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Wednesday, June 7, 2023

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A Global Recession Is Coming?

The Russia-Ukraine crisis stoked global inflation. Russia not only produces oil and natural gas, but also grain and commodities such as nickel and copper. There is no alternative supplier that can step in to fill the void.

Rising inflation spelled the end of the low-interest Goldilocks economy that began in 1991. Then, the Soviet Union collapsed. In 1992, Deng Xiaoping’s trip to Nanxun, a historic trip to South China, put China firmly on the road of market-oriented reform. As a result, China has become the factory of the world. The entry of hundreds of millions of workers from former communist and socialist economies has held back labor costs. Inflation fell sharply and low interest rates prevailed. Central banks have failed to calibrate this sea change in the new inflationary reality.

After the 2007-08 financial crisis, the central bank not only cut interest rates, but also implemented quantitative easing. This policy is a modern way of printing money. This monetary easing unleashed liquidity in the economy, leading to asset market bubbles. This has parallels with the discovery of silver by Spain and Portugal in modern Latin America, a third of which made its way to China and led to the collapse of the Ming Dynasty.

The La La Land era of low inflation and low interest rates is over. The collapse of the Soviet Union in 1991 created a benign supply-side shock. Russia’s invasion of Ukraine in 2022 created a vicious supply shock. Now interest rates have to go up to keep the price of milk, bread, eggs and butter in check (if you can afford it). However, rising interest rates will make life difficult for businesses and households with mortgages.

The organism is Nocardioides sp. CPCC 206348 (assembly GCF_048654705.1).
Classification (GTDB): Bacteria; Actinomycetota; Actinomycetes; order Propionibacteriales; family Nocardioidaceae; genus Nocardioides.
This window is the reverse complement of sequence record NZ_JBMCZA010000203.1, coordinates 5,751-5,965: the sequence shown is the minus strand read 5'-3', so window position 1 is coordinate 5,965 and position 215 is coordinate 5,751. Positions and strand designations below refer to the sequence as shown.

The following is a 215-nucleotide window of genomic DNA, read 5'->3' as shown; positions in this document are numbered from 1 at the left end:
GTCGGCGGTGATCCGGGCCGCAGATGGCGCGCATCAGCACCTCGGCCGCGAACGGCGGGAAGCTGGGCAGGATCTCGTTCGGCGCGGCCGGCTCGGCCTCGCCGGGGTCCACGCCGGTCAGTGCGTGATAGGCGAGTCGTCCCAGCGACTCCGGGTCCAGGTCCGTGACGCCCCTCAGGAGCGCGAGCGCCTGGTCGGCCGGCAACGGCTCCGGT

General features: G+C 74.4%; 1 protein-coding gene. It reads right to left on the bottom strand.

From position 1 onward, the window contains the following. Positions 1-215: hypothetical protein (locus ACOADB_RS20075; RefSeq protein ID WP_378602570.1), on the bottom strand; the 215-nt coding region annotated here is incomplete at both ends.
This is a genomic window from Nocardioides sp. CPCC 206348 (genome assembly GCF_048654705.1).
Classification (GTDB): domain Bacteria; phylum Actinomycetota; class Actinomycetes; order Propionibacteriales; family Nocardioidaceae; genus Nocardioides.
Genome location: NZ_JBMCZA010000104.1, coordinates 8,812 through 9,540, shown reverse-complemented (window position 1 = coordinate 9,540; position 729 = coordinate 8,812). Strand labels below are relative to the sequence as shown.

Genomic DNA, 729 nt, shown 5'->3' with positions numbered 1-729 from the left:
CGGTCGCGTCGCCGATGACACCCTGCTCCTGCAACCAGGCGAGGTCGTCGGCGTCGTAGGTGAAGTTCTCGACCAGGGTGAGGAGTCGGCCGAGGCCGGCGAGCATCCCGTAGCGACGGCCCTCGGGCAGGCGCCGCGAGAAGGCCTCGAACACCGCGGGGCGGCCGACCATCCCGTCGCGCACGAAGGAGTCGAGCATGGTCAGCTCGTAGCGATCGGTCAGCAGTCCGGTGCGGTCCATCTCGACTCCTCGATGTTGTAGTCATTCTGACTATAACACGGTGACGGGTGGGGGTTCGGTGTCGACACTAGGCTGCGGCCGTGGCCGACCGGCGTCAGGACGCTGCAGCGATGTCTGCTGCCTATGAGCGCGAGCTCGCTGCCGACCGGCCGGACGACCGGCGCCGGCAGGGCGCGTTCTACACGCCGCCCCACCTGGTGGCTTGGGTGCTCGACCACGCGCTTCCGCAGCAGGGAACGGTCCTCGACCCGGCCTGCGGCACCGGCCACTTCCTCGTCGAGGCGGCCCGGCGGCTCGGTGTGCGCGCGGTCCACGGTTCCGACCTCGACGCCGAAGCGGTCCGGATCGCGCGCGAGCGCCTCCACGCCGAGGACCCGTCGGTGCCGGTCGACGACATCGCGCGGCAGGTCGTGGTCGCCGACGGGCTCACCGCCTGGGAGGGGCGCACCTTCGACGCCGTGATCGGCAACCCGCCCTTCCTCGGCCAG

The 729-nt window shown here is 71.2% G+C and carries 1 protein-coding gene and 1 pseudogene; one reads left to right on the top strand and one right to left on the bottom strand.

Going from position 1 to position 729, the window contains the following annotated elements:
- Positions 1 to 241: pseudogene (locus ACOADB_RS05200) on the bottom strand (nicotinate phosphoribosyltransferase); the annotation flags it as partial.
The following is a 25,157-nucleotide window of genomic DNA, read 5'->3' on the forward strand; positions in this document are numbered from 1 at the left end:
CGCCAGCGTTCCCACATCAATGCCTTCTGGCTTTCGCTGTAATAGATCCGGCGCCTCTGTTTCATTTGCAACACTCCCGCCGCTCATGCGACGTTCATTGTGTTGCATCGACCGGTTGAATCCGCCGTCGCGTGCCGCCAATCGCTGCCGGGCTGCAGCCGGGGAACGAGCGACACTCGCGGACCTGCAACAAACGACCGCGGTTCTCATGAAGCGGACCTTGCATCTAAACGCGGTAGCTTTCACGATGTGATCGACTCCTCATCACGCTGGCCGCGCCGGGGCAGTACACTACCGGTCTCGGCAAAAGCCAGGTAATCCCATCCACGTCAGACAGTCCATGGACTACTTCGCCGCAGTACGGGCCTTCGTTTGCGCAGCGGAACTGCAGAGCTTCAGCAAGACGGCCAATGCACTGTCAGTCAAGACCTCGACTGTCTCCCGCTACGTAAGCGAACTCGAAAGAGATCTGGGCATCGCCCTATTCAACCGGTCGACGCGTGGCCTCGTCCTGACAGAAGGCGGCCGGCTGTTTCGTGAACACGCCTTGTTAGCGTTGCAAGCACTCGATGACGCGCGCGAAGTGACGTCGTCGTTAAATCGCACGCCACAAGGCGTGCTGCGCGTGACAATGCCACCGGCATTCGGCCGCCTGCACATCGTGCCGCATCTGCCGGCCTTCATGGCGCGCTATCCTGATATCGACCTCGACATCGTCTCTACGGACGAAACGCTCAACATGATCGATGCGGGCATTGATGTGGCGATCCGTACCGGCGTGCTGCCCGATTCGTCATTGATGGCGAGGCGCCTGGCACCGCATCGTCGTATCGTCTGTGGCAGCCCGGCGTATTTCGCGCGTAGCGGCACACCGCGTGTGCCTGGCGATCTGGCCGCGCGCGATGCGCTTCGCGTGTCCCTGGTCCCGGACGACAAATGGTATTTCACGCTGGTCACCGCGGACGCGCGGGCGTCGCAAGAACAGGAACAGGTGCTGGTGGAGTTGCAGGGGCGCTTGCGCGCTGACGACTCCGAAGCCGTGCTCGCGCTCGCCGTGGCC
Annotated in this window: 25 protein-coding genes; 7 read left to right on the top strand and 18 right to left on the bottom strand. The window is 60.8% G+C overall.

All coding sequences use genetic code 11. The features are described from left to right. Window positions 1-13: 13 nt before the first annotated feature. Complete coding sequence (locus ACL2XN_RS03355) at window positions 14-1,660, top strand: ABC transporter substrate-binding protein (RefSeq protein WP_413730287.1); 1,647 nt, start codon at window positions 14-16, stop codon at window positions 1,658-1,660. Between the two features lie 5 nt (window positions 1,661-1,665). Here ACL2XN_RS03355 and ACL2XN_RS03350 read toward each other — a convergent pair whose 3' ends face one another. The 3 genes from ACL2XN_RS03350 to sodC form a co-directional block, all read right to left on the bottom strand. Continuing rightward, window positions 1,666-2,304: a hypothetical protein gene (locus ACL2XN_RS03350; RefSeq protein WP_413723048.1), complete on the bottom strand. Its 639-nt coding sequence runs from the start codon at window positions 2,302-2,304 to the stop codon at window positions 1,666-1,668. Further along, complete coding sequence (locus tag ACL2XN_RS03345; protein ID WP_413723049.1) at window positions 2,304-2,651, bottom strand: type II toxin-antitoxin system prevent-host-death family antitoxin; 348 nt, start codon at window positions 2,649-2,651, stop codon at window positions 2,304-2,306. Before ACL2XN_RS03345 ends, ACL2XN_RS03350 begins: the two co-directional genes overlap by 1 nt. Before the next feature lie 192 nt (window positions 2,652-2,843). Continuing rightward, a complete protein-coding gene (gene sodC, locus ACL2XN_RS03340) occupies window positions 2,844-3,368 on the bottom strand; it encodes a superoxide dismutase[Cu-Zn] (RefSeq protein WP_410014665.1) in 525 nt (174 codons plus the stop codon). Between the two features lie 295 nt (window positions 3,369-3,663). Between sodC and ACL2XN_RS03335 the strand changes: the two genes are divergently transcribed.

Debt becomes more expensive and harder to pay off. Indebted households, companies and countries will now struggle. In the age of COVID, fiscal slack, where spending exceeds income, has led to a sharp rise in debt. Repaying those debts has become more difficult.

On June 28, the World Bank observed that 58% of the world’s poorest countries are in debt distress. The danger is also spreading to some middle-income countries. In the words of the World Bank: “High inflation, rising interest rates, and slowing growth set the stage for financial crises of the kind that hit a range of developing economies in the early 1980s.”

The downturn in the Chinese economy has reduced Chinese demand for goods from suppliers in places such as Latin America and Africa. These economies are now having to pay higher bills, while many face a profitability crisis. Their current account deficits are rising, and so is their debt. Argentina, Türkiye and other countries. Ghana and Sri Lanka are known as submerged economies.

Rising inflation, interest rates and debt are putting enormous pressure on the global economy. After the heady days of fiscal loosening and quantitative easing, a protracted global recession and a decade of low growth, if not stagnation, looms. Chickens have come home to roost.

The views expressed in this article are the author’s own and do not necessarily reflect the editorial policy of Fair Observer.

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